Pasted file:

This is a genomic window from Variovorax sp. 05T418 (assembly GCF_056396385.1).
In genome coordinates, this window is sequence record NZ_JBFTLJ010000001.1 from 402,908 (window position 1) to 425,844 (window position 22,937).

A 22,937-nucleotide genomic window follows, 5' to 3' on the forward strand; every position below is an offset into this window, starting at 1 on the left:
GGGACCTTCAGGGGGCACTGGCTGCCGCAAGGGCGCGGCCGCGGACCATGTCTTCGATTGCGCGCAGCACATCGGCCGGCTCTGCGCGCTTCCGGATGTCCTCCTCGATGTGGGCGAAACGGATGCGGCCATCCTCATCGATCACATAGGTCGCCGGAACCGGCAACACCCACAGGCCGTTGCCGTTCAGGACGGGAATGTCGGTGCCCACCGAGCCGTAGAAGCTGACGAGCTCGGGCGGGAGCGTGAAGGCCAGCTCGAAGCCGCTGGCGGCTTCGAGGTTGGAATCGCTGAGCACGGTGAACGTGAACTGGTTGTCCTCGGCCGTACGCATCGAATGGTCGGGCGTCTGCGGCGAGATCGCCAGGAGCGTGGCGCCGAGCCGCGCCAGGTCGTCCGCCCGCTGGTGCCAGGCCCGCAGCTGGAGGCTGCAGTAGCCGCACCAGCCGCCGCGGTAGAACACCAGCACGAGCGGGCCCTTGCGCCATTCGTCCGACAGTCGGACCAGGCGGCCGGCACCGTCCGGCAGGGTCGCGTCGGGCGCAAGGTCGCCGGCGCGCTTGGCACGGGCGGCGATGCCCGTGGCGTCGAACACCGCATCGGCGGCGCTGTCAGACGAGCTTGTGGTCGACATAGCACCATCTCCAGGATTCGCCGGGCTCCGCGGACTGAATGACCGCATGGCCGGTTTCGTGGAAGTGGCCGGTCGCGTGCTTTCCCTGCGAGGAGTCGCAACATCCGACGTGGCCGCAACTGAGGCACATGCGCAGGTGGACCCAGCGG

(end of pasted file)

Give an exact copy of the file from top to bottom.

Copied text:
This is a genomic window from Variovorax sp. 05T418 (assembly GCF_056396385.1).
In genome coordinates, this window is sequence record NZ_JBFTLJ010000001.1 from 402,908 (window position 1) to 425,844 (window position 22,937).

A 22,937-nucleotide genomic window follows, 5' to 3' on the forward strand; every position below is an offset into this window, starting at 1 on the left:
GGGACCTTCAGGGGGCACTGGCTGCCGCAAGGGCGCGGCCGCGGACCATGTCTTCGATTGCGCGCAGCACATCGGCCGGCTCTGCGCGCTTCCGGATGTCCTCCTCGATGTGGGCGAAACGGATGCGGCCATCCTCATCGATCACATAGGTCGCCGGAACCGGCAACACCCACAGGCCGTTGCCGTTCAGGACGGGAATGTCGGTGCCCACCGAGCCGTAGAAGCTGACGAGCTCGGGCGGGAGCGTGAAGGCCAGCTCGAAGCCGCTGGCGGCTTCGAGGTTGGAATCGCTGAGCACGGTGAACGTGAACTGGTTGTCCTCGGCCGTACGCATCGAATGGTCGGGCGTCTGCGGCGAGATCGCCAGGAGCGTGGCGCCGAGCCGCGCCAGGTCGTCCGCCCGCTGGTGCCAGGCCCGCAGCTGGAGGCTGCAGTAGCCGCACCAGCCGCCGCGGTAGAACACCAGCACGAGCGGGCCCTTGCGCCATTCGTCCGACAGTCGGACCAGGCGGCCGGCACCGTCCGGCAGGGTCGCGTCGGGCGCAAGGTCGCCGGCGCGCTTGGCACGGGCGGCGATGCCCGTGGCGTCGAACACCGCATCGGCGGCGCTGTCAGACGAGCTTGTGGTCGACATAGCACCATCTCCAGGATTCGCCGGGCTCCGCGGACTGAATGACCGCATGGCCGGTTTCGTGGAAGTGGCCGGTCGCGTGCTTTCCCTGCGAGGAGTCGCAACATCCGACGTGGCCGCAACTGAGGCACATGCGCAGGTGGACCCAGCGG